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Old 10th January 2010   #1
Join Date: July 2005
Posts: 1,784
Default ''One must learn to love''

(Originally posted on the Judgment of Paris Forum, September 25, 2004.)

As many visitors to this site are well aware, the ideas on which this Web project is based are not "new" concepts, but principles that are as old as the Western world. These precepts have been passed down through the centuries in philosophy, literature, art, and folklore.

The notion of "aesthetic conversion"--the process by which images of timeless femininity can transform an individual's perception of beauty--is just one example of concept pertaining to size celebration which has a noble pedigree.

Consider the following passage from Nietzsche's seminal masterwork, Die fröhliche Wissenschaft--the book in which the philosopher famously exhorted his readers to "live dangerously." In the following excerpt, Nietzsche uses an analogy based on music to explain how one "learns to love." But try substituting the text's example of a musical figure with the notion of a womanly figure, and consider how the treatise then delineates the exact process by which one learns to love the full-figured ideal--even in the midst of a media world that opposes it:

This is what happens to us in music: First one has to learn to hear a figure and melody at all, to detect and distinguish it, to isolate it and delimit it as a separate life.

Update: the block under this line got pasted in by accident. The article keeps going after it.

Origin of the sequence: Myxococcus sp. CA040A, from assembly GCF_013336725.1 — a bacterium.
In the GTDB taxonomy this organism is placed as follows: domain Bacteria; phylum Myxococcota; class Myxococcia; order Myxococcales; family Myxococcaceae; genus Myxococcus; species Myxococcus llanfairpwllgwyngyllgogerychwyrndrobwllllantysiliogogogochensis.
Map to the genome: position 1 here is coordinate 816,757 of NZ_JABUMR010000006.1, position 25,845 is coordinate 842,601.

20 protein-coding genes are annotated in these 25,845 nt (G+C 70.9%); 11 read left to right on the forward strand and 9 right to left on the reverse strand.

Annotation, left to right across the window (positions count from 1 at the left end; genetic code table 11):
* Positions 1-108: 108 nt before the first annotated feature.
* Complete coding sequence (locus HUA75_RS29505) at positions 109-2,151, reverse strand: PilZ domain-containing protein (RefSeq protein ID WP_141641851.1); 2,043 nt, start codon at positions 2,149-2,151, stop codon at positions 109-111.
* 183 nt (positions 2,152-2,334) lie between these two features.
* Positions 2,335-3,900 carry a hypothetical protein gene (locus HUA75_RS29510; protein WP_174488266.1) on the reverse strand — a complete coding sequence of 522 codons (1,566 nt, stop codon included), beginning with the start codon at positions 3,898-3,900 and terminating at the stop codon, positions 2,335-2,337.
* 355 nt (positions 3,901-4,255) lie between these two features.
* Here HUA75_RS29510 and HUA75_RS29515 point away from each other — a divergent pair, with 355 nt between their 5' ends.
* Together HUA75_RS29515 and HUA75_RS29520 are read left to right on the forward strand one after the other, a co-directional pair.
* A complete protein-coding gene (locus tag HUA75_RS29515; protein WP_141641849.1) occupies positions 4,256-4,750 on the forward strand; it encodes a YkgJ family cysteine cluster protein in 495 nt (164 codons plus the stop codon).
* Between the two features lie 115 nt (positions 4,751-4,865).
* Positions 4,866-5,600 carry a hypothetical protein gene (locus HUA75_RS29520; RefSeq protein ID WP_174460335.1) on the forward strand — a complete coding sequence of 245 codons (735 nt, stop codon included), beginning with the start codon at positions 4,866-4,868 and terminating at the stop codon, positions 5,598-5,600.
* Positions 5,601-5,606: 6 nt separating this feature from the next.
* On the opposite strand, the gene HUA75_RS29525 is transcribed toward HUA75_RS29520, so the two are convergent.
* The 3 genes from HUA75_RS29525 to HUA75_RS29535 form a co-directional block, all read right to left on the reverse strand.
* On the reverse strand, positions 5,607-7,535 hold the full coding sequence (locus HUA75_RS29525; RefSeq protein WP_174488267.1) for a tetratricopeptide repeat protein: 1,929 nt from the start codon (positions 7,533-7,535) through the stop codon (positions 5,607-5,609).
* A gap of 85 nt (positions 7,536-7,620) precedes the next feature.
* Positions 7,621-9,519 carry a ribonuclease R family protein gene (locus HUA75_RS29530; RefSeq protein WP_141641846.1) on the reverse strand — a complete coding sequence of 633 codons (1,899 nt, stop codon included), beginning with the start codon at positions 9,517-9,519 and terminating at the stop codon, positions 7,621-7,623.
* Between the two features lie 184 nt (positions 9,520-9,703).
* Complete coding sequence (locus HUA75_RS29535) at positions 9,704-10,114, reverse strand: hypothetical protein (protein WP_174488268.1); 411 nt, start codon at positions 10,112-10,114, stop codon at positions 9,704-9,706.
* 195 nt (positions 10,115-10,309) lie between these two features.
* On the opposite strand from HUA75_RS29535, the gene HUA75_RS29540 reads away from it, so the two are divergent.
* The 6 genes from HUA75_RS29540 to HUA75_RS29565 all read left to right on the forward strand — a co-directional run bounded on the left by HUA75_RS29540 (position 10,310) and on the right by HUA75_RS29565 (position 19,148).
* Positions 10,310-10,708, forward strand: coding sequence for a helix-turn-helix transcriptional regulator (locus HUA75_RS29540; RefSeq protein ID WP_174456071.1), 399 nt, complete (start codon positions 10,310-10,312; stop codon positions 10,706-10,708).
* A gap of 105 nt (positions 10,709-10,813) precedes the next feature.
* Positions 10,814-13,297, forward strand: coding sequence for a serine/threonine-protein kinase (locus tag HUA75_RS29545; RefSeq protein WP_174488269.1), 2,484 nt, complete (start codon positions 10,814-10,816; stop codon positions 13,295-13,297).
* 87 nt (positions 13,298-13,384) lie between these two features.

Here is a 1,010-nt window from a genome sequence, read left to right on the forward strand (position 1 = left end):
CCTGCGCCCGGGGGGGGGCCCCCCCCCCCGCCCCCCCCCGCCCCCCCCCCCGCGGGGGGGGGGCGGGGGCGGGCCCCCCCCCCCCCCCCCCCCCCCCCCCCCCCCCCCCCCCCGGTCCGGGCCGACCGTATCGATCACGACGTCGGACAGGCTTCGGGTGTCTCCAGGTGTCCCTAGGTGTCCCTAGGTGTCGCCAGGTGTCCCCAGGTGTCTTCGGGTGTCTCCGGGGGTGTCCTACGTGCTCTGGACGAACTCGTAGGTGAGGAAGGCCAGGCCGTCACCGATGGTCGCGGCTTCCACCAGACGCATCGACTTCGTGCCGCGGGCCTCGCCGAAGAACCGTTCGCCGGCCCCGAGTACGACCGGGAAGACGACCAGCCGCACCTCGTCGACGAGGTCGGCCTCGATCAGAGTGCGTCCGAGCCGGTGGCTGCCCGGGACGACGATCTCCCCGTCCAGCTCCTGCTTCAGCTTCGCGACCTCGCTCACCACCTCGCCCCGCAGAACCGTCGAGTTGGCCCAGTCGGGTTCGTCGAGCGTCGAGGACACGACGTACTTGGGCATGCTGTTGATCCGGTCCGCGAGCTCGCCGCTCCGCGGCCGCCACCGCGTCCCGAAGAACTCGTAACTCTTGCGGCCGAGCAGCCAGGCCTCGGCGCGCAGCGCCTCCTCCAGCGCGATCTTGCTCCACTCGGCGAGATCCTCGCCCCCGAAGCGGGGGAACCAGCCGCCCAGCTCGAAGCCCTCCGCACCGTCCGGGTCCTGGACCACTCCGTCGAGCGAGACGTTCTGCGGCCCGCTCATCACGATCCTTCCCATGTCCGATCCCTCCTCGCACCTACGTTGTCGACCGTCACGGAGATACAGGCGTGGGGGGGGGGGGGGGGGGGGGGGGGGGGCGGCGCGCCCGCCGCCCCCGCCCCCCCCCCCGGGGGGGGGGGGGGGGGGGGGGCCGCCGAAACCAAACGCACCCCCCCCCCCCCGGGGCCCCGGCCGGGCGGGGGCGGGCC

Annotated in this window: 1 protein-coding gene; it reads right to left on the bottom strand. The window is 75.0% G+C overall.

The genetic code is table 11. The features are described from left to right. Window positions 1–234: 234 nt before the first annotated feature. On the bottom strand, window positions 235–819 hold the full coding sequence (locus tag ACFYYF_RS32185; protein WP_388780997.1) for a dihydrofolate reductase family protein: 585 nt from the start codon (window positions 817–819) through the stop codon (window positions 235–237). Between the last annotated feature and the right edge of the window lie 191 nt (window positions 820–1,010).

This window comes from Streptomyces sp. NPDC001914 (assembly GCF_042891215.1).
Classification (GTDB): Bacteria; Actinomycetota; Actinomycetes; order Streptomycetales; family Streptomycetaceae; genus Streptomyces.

Then it requires some exertion and good will to tolerate it in spite of its strangeness, to be patient with its appearance and expression, and kindhearted about its oddity.

Finally, there comes a moment when we are used to it, when we wait for it, when we sense that we should miss it if it were missing; and now it continues to compel and enchant us relentlessly until we have become its humble and enraptured lovers who desire nothing better from the world than it, and only it. (262)

Similarly, anyone progressing along the path to size celebration must first identify plus-size beauty as a separate aesthetic ideal, distinct from the media's underweight standard.

Next, this "new" idea of beauty provides the viewer with an aesthetic challenge, something that stirs him into awareness. He cannot ignore it. It attracts his full attention.

Subsequently, it displaces the underweight paradigm in the viewer's perception as the aesthetic norm of feminine appearance.

And finally, at the "celebration" stage--the stage of true body love--the viewer acknowledges his preference for this ideal, compared to which the old media standard looks unattractive and unnatural.

But this process is more than just an exercise in abstraction. Nietzsche also explains how it enables a plus-size goddess to appreciate her own beauty:

But that is what happens to us not only in music. That is how we have learned to love all things that we now love . . . Even those who love themselves will have learned it in this way; for there is no other way. Love, too, has to be learned. (262)

Know yourself. Learn to love yourself. How different this counsel sounds from the self-destructive "Change yourself" message that the mass media trumpets unendingly.

Time and again, we see that the best way to shatter modern myths about weight and beauty is to look past the distortions of the current age, and to contemplate the ideals of the past, which shine on, clear and undimmed, providing a beacon for the future.

Barbara Brickner embodying the once-and-future aesthetic (at Eddie Bauer, Fall 2004):

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